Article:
Wednesday, March 19, 2008

A Merry Heart: This Mommy is so Gullible!

I had a beautiful time yesterday, doing Easter errands on a lovely day with my toddler in tow. The one thing I hate about driving with her is that I have to keep her in the backseat, where I cannot frequently look at her. It was worse when she was under one year and had to face backwards. Now, at every red light I look back and we exchange smiles.

During the silent drive, I thought of a funny incident from the night before.

My nine-year-old daughter is a dreamer with quite an original sense of humor, colored by the depth of her imaginative abilities. While she was making lunch the other evening, she said, “We had a new substitute teacher today.”

“Oh?” I asked.

My husband sat at the table silently, doing a crossword puzzle.

“Her name is Mrs. Cowshack.”

(I am changing the names slightly for this story.)

My older daughter added, “Not Mrs. Koshak – this is a different one.”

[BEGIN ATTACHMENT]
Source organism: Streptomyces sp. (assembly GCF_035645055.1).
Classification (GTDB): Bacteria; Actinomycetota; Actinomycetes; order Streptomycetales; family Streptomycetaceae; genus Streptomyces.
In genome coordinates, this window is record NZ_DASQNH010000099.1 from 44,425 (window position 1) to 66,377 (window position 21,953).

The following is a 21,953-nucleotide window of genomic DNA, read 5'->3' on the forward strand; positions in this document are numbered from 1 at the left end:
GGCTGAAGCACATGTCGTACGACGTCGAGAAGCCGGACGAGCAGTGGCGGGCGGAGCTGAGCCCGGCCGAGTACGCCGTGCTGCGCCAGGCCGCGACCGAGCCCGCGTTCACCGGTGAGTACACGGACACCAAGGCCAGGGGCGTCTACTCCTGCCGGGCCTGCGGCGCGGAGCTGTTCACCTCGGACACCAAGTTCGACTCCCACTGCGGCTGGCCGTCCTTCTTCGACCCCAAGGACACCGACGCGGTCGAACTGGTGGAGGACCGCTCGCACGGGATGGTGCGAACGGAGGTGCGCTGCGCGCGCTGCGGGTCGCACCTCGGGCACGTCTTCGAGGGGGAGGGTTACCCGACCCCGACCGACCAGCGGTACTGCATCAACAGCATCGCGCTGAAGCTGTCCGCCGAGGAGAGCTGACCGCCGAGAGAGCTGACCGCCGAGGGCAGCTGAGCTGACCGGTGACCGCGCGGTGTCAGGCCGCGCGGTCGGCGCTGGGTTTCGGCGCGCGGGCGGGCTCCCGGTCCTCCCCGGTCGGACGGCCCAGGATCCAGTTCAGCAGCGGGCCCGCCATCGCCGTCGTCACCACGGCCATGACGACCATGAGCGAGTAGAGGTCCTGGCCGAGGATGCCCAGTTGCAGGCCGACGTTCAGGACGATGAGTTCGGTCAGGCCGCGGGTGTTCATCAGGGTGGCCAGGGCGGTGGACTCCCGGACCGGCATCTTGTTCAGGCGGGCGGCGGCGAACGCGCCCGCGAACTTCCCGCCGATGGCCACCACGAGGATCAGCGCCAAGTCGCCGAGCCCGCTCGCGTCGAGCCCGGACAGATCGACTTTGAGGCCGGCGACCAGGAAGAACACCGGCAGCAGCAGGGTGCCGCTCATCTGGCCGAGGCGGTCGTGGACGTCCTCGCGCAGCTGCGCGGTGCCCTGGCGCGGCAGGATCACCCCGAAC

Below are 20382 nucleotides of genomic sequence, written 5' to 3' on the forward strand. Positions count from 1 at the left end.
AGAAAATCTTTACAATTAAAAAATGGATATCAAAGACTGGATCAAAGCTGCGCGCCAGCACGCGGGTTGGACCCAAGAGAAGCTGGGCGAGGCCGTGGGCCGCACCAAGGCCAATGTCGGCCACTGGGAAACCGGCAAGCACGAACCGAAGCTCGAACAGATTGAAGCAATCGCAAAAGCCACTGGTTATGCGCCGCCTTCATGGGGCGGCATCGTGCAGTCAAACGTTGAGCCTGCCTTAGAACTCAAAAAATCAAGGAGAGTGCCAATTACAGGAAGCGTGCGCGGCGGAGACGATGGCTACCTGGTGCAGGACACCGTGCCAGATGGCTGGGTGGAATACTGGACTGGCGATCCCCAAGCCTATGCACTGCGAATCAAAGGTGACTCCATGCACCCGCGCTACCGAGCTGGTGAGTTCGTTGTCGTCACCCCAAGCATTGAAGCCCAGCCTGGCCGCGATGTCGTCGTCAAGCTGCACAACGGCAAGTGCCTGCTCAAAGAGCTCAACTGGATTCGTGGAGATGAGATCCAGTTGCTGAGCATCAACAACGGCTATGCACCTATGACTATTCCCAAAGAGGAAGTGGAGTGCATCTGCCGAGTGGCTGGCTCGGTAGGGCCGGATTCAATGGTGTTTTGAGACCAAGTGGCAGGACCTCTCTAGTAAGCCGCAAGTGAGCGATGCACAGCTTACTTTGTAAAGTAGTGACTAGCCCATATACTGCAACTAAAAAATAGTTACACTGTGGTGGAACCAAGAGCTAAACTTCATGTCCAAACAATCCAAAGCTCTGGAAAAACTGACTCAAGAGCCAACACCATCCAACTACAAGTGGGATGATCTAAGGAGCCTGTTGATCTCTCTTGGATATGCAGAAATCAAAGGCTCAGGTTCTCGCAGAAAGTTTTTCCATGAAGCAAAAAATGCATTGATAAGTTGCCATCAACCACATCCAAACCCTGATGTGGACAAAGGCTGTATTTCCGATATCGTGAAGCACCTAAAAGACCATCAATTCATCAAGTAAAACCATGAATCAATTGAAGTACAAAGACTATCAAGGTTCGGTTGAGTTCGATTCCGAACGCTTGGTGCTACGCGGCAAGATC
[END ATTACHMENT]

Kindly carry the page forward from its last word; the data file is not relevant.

“You’re kidding, right?” I asked.

“No,” said my nine-year-old, “This one has short, curly, blonde hair, and she always wears a dress. Today it had a really poofy skirt.”

“Oh,” I said, “How interesting.”

“Do you believe me?” she asked.

“Of course,” I answered, seriously.

“I was just kidding! It was just Mrs. Koshak.”

The girls burst into giggles, and my husband let out a loud guffaw. I had to laugh, myself.

I always believe my children. I never lie to them – not even about light matters such as Santa Claus, the Easter Bunny, or the Tooth Fairy. I believe that by being honest with them truth will be embedded in their souls and they will return the favor by being honest with me.

But this was intended to be a joke – on me.

What is it about tricking one’s parents that gives kids such a thrill?

Or catching us in a mistake, usually one of verbal wordage.

I think, especially in more authoritative homes, where Mommies and Daddies are respected as Knowing Everything, it gives them a welcome break from being the low people on the totem pole of Knowledge.

As I recalled the scene, I laughed so hard that tears came down my cheeks.

I moved my rearview mirror to catch another glimpse of my littlest one.

She may be the littlest, but certaintly not the least.

“Laughter is the heart’s best medicine.”
Proverbs 17:22a

Drawing above:
James Tissot, 1896-1900, David Dancing Before the Ark

No comments: